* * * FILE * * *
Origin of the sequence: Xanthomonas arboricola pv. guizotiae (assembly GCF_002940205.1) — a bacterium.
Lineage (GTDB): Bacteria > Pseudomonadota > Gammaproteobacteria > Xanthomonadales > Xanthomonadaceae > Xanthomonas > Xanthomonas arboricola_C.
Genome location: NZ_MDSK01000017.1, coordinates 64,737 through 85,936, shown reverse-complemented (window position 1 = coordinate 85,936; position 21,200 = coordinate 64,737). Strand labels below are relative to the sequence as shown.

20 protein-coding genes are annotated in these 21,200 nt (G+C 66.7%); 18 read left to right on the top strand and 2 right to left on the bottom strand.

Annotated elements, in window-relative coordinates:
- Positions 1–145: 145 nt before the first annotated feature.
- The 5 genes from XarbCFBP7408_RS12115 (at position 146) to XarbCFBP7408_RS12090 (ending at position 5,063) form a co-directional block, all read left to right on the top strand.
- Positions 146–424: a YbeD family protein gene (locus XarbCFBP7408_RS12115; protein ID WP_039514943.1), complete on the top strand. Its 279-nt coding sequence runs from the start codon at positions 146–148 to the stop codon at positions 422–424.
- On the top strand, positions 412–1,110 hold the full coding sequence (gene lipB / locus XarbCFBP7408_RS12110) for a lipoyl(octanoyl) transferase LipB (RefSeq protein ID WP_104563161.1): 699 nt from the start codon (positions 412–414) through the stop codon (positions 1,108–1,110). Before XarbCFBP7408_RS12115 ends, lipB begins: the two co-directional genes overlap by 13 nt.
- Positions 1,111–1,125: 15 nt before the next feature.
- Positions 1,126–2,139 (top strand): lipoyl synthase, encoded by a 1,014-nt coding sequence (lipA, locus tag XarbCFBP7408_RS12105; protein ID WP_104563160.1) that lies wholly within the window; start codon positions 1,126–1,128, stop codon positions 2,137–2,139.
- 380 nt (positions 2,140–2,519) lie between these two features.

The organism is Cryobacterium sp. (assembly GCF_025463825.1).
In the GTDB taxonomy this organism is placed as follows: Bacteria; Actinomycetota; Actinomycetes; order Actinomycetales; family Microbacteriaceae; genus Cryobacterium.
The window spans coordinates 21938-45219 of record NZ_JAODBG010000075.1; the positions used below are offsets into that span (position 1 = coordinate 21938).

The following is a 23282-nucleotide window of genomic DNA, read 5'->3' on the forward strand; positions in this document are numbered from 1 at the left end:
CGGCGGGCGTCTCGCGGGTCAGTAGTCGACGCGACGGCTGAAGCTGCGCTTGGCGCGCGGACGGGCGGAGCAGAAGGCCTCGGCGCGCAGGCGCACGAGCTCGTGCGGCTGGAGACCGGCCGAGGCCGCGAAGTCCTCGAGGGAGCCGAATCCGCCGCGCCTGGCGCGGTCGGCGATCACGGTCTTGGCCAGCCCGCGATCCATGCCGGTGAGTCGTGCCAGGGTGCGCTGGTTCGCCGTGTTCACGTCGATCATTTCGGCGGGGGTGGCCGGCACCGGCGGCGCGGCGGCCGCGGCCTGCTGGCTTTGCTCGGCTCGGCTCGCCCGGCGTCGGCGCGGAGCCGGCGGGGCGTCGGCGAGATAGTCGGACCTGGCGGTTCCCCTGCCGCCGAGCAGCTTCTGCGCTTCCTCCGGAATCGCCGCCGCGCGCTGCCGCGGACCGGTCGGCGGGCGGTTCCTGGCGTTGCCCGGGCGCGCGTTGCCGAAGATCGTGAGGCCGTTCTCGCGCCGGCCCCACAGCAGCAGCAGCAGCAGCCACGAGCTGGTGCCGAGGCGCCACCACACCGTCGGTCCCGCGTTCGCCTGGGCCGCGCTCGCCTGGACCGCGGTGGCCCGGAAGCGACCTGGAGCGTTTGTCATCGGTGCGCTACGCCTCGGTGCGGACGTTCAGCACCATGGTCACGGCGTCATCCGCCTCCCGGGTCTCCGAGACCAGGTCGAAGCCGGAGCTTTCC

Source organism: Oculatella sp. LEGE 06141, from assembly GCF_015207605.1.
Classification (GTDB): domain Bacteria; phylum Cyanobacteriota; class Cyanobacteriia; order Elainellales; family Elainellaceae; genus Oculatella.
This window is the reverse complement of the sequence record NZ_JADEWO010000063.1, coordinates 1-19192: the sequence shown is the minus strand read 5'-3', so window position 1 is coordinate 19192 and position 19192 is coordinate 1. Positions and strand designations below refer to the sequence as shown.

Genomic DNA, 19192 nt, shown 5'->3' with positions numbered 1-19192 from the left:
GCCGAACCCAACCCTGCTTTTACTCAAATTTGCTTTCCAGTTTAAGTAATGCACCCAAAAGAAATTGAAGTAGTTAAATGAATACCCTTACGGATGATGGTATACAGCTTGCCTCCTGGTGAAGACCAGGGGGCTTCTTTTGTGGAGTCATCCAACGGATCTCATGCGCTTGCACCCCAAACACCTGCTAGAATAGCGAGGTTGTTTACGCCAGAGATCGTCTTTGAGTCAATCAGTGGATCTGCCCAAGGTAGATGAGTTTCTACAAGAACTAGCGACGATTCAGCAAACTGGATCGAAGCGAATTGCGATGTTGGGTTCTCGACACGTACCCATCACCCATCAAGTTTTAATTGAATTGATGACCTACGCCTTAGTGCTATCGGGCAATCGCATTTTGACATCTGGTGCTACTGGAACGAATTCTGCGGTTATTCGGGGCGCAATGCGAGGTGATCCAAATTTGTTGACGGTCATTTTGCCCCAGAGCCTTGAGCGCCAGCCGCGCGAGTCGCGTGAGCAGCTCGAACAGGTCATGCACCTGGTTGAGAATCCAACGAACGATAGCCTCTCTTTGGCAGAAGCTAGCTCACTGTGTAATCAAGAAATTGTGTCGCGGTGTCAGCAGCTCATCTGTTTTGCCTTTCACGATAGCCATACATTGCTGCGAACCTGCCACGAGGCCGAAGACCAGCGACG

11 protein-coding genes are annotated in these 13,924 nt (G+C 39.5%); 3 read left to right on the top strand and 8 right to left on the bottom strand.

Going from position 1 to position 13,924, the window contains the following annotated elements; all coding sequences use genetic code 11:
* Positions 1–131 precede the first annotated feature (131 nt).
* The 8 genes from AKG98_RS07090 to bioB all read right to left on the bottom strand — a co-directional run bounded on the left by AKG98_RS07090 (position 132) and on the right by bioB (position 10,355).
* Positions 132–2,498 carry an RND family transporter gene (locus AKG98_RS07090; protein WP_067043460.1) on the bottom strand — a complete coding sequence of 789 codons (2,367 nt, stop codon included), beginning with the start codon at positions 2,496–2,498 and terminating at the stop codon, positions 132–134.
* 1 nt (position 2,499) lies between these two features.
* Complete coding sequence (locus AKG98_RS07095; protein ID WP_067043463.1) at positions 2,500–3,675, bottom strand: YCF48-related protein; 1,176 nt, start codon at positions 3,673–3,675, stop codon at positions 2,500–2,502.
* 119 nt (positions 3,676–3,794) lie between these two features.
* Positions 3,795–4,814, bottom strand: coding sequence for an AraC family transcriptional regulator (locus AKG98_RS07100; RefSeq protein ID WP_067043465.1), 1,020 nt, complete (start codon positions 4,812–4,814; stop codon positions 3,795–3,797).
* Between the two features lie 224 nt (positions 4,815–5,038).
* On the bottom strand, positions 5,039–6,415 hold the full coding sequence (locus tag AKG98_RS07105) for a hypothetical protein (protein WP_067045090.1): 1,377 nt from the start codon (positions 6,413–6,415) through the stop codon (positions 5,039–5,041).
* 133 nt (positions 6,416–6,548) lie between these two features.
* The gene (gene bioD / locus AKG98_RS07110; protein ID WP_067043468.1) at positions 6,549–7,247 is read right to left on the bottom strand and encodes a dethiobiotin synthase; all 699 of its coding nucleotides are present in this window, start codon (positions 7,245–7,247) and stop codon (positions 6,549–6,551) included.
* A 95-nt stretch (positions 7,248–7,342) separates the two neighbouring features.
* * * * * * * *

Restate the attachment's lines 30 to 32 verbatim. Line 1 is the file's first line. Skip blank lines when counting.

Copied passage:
* 119 nt (positions 3,676–3,794) lie between these two features.
* Positions 3,795–4,814, bottom strand: coding sequence for an AraC family transcriptional regulator (locus AKG98_RS07100; RefSeq protein ID WP_067043465.1), 1,020 nt, complete (start codon positions 4,812–4,814; stop codon positions 3,795–3,797).
* Between the two features lie 224 nt (positions 4,815–5,038).